column must fit (on disk) on a single machine in the cluster.  Because keys alone are used
to determine the nodes responsible for replicating their data, the amount of data associated
with a single key has this upper bound.  This is an inherent limitation of the distribution
model.
  
  Currently Cassandra also has the limitation that in the worst case, data for a key / ColumnFamily
pair will all be deserialized into memory for a read request.  (But never for writes!)  This
will be fixed in a future release.
  
  = More Detail =
  
- A row-oriented database stores rows in a row major fashion (i.e. all the columns in the
row are kept together). A column-oriented database on the other hand stores data on a per-column
basis. Column Families allow a hybrid approach. It allows you to break your row (the data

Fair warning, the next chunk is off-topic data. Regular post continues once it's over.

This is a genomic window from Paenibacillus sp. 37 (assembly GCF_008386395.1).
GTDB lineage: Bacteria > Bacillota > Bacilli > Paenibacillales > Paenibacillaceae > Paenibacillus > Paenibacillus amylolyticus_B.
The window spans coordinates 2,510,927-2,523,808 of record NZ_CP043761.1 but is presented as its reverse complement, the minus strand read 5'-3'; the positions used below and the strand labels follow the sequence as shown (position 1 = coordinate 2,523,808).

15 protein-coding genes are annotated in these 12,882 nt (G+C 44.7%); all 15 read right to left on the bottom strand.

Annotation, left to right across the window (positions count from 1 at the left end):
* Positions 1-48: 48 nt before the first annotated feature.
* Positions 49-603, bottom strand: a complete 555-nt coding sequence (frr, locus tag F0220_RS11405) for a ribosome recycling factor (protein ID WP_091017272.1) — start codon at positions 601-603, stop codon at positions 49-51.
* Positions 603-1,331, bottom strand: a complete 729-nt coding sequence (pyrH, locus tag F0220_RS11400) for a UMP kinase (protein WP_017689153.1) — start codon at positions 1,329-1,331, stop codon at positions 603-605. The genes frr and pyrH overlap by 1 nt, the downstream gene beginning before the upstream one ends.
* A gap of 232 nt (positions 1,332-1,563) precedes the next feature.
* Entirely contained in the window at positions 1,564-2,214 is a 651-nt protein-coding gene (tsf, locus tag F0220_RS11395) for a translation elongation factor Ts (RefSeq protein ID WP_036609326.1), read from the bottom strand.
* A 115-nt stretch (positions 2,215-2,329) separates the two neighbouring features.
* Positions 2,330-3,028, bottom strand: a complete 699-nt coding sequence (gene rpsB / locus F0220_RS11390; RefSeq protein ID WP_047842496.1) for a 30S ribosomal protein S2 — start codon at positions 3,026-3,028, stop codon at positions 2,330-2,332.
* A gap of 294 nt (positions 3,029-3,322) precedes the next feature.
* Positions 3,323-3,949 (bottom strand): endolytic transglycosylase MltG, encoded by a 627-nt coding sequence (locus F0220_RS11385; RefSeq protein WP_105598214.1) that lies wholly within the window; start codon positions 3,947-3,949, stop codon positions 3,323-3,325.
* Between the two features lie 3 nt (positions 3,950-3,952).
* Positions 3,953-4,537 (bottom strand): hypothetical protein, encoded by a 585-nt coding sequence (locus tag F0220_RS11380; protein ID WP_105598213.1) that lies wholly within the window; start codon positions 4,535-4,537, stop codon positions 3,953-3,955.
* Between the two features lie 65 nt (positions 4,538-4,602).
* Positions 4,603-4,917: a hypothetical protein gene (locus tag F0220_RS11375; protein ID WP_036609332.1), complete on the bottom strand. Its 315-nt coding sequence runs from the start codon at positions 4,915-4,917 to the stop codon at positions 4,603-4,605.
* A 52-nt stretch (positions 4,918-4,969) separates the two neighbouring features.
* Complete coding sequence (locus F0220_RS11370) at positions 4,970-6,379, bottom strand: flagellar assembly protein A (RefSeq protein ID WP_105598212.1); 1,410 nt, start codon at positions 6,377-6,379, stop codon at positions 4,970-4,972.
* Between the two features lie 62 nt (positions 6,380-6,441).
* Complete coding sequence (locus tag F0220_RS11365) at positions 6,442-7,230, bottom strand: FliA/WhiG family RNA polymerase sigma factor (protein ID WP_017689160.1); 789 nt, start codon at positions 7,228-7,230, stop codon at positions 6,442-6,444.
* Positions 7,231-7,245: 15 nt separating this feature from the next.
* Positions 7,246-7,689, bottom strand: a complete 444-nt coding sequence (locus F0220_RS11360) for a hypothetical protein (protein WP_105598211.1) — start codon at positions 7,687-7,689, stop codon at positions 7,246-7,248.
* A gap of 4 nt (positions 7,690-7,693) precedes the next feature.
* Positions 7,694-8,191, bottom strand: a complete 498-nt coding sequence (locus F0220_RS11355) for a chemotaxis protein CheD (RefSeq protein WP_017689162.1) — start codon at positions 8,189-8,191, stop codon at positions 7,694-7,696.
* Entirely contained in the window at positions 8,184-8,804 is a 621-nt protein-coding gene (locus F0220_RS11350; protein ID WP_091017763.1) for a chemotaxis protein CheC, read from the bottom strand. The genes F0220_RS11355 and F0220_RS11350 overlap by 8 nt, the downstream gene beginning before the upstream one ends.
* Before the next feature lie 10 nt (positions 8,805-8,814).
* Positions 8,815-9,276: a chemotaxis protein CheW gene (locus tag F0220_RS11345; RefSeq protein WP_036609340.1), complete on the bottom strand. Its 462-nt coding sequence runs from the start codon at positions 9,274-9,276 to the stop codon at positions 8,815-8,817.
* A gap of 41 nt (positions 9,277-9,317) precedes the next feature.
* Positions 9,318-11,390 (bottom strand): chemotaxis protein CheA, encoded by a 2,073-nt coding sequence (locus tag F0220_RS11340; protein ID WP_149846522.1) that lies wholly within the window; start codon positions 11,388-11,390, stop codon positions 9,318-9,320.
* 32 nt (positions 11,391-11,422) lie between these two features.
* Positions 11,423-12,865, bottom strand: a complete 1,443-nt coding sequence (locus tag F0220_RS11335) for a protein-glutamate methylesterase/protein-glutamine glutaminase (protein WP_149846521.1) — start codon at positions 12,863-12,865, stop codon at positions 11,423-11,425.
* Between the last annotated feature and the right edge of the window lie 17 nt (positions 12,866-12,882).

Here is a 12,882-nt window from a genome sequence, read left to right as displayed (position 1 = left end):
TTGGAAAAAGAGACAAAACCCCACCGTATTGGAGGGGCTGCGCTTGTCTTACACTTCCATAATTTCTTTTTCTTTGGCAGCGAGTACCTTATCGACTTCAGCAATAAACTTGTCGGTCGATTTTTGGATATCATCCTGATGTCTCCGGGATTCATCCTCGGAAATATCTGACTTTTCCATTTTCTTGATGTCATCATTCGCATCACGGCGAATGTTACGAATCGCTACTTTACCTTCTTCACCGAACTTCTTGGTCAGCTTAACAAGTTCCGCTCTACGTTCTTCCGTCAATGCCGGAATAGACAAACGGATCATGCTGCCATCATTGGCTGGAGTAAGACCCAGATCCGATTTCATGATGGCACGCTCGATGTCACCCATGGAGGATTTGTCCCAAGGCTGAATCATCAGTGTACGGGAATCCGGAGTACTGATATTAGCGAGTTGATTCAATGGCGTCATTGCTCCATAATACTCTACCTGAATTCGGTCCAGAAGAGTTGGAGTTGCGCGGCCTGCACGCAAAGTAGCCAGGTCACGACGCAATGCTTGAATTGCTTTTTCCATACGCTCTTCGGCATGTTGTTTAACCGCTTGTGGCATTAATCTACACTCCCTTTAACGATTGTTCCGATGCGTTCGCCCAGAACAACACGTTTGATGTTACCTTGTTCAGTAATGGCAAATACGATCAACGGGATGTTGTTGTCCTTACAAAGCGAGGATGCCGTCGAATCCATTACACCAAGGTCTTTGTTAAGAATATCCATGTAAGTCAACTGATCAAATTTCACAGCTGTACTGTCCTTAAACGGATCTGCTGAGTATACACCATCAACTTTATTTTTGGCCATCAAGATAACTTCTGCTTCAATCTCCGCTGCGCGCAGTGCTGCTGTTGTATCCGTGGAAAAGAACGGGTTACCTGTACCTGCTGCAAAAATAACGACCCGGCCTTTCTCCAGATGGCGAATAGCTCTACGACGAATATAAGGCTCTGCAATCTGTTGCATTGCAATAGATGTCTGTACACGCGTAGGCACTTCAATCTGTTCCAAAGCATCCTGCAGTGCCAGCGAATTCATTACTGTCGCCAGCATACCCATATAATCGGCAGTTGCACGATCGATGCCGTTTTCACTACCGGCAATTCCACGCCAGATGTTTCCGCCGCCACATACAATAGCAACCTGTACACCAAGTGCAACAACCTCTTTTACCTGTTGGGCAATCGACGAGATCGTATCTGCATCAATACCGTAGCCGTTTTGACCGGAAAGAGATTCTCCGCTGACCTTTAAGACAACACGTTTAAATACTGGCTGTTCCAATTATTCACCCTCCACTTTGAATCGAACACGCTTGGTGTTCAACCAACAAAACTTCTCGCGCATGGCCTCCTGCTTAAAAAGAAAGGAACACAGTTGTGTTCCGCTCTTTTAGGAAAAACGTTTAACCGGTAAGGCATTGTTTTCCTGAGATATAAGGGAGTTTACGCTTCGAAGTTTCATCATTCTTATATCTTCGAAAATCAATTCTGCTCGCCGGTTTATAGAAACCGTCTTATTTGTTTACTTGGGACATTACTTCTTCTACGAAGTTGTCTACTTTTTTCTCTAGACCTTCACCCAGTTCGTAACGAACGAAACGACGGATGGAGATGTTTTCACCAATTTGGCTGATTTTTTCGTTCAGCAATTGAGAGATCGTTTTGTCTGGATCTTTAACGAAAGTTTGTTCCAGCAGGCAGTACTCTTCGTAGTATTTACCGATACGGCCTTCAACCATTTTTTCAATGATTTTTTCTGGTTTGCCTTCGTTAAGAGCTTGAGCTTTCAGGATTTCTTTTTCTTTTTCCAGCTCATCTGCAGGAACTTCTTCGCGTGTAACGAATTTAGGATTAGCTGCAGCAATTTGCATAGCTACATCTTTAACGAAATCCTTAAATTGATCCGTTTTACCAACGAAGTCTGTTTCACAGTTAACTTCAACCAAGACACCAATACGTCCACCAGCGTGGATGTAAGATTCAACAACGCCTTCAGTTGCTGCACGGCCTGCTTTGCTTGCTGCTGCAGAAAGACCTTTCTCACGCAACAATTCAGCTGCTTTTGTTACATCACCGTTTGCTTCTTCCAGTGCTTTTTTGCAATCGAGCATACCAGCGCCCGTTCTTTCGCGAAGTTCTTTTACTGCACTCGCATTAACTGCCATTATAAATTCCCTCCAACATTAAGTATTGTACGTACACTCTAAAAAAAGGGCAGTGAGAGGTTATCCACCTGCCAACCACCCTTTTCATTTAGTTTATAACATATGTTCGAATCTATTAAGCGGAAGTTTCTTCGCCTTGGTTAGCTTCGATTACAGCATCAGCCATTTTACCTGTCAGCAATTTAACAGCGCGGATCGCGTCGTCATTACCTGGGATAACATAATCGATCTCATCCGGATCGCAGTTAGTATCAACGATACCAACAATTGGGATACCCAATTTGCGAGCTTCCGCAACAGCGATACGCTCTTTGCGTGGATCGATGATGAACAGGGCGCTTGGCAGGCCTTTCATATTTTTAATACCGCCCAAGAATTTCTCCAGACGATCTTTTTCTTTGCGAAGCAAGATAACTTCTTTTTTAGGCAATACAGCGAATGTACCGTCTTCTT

corresponding to a key) into a static number of groups a.k.a Column Families. In Cassandra,
the data in a table is stored in a separate file on a per-Column Family basis. And within
each column family, the data is stored in row (i.e. key) major order. Related columns, those
that you'll access together, should ideally be kept within the same column family for access
efficiency. Furthermore columns in a column family can be sorted and stored on disk either
in time sorted order or in name sorted order. However, individual SuperColumns are always
sorted by name.  Columns within a super column may be sorted by time. Suppose we define a
table called !MyTable with column families !MySuperColumnFamily (this a co
 lumn family of type Super) and !MyColumnFamily (this is simple column family). Any super
column, SC in the !MySuperColumnFamily is addressed as "!MySuperColumnFamily:SC" and any column
"C" within "SC" is addressed as !MySuperColumnFamily:SC:C. Any column C within !MySimpleColumnFamily